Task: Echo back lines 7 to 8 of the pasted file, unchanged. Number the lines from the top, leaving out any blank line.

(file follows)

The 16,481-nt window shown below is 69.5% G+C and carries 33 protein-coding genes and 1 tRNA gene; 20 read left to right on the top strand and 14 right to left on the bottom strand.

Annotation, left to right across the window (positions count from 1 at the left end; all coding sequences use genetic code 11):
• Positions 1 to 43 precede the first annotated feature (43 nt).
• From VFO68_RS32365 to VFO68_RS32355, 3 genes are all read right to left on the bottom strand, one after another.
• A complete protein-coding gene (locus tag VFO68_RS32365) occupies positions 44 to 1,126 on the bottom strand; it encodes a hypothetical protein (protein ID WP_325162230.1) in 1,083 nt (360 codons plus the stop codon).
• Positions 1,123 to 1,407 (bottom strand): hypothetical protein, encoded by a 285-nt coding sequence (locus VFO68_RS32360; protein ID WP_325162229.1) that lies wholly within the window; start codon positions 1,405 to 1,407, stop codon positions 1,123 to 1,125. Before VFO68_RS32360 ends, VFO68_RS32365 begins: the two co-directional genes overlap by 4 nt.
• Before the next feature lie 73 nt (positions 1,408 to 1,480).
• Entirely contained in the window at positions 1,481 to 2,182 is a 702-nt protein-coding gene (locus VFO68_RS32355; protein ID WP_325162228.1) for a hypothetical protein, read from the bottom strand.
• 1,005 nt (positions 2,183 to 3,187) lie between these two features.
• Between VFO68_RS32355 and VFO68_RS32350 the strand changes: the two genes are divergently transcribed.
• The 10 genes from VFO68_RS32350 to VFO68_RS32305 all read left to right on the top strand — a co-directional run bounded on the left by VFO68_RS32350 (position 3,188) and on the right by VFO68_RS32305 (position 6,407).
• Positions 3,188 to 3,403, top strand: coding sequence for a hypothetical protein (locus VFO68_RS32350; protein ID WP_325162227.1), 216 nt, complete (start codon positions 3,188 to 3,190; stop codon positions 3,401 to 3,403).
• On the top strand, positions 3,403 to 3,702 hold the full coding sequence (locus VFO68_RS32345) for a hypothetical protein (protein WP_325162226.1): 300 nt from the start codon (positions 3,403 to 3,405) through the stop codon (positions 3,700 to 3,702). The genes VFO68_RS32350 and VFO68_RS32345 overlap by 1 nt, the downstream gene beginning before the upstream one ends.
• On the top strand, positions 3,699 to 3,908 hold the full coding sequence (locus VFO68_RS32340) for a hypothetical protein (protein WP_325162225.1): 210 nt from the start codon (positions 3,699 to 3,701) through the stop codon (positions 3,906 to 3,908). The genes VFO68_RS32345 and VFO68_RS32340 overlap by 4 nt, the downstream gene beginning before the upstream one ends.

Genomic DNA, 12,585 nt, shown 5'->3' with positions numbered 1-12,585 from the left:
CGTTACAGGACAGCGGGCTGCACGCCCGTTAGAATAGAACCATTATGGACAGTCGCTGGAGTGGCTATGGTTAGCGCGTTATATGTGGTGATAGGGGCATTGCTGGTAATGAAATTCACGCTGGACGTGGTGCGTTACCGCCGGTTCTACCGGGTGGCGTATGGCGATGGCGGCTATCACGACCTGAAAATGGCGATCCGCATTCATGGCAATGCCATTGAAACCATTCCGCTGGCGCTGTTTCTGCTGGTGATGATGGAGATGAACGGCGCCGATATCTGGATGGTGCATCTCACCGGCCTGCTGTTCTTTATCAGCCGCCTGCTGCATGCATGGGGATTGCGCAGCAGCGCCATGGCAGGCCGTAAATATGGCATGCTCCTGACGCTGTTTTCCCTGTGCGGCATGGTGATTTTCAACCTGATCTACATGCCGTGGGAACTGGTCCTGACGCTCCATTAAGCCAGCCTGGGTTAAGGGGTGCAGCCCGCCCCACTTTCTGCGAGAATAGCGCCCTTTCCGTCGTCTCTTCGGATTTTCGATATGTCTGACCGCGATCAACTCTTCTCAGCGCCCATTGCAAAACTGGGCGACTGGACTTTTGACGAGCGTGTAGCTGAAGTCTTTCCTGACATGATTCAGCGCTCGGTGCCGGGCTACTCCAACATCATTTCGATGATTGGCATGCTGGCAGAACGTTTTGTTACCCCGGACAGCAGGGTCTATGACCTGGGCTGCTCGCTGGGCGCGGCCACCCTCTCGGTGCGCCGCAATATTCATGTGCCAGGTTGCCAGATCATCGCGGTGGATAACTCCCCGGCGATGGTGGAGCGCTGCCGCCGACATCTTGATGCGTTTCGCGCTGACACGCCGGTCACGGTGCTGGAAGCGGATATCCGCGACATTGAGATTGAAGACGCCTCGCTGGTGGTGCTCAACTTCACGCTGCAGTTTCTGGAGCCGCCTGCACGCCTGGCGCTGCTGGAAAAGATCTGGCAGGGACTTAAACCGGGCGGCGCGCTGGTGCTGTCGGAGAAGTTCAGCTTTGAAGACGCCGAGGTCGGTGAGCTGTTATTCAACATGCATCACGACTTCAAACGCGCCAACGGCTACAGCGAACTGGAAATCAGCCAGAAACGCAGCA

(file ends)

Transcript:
• Before the next feature lie 73 nt (positions 1,408 to 1,480).
• Entirely contained in the window at positions 1,481 to 2,182 is a 702-nt protein-coding gene (locus VFO68_RS32355; protein ID WP_325162228.1) for a hypothetical protein, read from the bottom strand.